by Pat Jaquith
The historic Ray Kuhn’s homestead off Farm-to-Market Road between Kalispell and Whitefish is under MFWP management as the Kuhn’s WMA (wildlife management area). 100 acres of the 1556.5A parcel are leased for farming to improve the soil, control noxious weeds, and provide food and cover to benefit deer and upland game birds. In this article, you can read more about this public resource in our community.
This section of the leased field has been treated to control noxious weeds and prepared for planting; now it’s time to get the seeds into the ground just before rain. A flock of ravens and crows were attracted to this operation! Just as the machinery arrived, Mountain bluebirds were picking up insects from the tilled ground, and a flock of Red Crossbills were working in the cones in the tops of nearby Douglas fir trees.
A little research helped identify this antique machine. It was used to cut grain – oats or wheat – and tie it into bundles, “shocks” which were probably dried and moved to a barn where it was threshed, or “thrashed” to separate the grain from the chaff. I stood looking at this horse-drawn, iron-wheeled machine as the modern diesel-powered monster rumbled past.
Countless wildlife trails cut through the tall streamside vegetation. At some point, Beaver Creek was ditched to control its flow. The MFWP plans to improve the riparian corridor along its length. Aspen trees, like this one, have been persistently browsed by deer. Native Bog birch and Black Alder are also consistently browsed. As I made my way along the edge of the tall grass, the colorful red head of a male pheasant popped up occasionally.
The objective of the WMA, providing forage and winter habitat for wildlife, was not being met in this quite barren field.
Inside the year-old exclosure, Aspen sprouts from trees outside the fenced area are showing significant growth. The whips planted in protective tubes had been eaten off at the tube tops; with just a couple years’ protection, they are putting on great growth. Without protection, vegetation had been browsed so heavily it had no opportunity to re-grow. It is projected that the exclosure will be removed after a few years.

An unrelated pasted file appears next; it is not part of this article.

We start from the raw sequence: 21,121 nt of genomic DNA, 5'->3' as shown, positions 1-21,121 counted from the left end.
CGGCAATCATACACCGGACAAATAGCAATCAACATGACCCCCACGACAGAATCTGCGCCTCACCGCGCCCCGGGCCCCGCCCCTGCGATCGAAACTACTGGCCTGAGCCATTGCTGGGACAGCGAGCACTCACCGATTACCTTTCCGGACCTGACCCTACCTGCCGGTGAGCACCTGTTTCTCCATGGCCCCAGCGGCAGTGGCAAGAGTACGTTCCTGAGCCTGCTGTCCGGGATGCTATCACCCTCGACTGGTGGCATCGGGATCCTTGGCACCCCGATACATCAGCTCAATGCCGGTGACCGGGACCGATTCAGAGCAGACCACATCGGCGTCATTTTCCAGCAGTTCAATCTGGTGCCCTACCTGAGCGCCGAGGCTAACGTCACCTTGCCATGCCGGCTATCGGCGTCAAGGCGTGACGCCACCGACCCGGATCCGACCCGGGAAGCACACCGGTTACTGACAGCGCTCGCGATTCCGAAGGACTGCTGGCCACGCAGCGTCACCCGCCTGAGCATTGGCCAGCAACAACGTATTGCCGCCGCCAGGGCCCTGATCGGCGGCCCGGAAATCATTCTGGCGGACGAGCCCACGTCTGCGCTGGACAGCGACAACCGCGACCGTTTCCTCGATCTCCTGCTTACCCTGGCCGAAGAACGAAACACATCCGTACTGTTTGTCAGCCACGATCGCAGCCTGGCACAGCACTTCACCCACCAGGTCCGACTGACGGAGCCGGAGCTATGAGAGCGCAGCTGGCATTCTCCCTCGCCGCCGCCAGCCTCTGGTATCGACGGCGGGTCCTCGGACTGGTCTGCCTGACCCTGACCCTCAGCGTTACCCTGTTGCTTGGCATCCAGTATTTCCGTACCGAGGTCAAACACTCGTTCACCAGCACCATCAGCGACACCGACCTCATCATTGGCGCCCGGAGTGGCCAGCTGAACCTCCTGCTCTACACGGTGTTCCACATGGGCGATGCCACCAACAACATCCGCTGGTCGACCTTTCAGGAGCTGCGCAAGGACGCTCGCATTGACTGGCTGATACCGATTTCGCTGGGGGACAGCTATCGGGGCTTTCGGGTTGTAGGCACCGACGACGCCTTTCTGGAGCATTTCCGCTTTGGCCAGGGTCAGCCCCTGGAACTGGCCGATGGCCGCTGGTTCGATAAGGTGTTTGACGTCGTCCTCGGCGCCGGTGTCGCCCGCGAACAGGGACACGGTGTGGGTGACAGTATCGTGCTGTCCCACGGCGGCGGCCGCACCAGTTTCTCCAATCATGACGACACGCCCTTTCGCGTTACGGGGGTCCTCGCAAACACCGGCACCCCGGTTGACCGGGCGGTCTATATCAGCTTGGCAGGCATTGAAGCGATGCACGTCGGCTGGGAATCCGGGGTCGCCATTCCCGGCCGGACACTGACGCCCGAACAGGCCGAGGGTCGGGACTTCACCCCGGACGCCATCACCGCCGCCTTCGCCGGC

The photos above are of a small exclosure near the homestead buildings. The clump of aspens had been scarred as high as the deer could reach. Any root sprouts were browsed as soon as they erupted. After 2-3 years of protection, sprouts are 4-5 feet tall. In the photo at right, it is clearly evident that the fence is key to the establishment of an aspen grove. The brome grass provides browse early in the season, but there’s not a lot of other wildlife fodder in this field.
Kuhn’s WMA is open to the public seasonally; check signage or the website for dates. Parking is limited along Farm-to-Market Road, and the gated entrance must be unobstructed for official access. I’ve found it an interesting meander for bird-watching and wildflower investigation. The buildings are interesting, but it is not recommended that one enter or even get too close. Lots of pieces litter the ground providing possible hazards. If you do go there, be sure to carry bear spray: both grizzlies and black bears visit this site, too.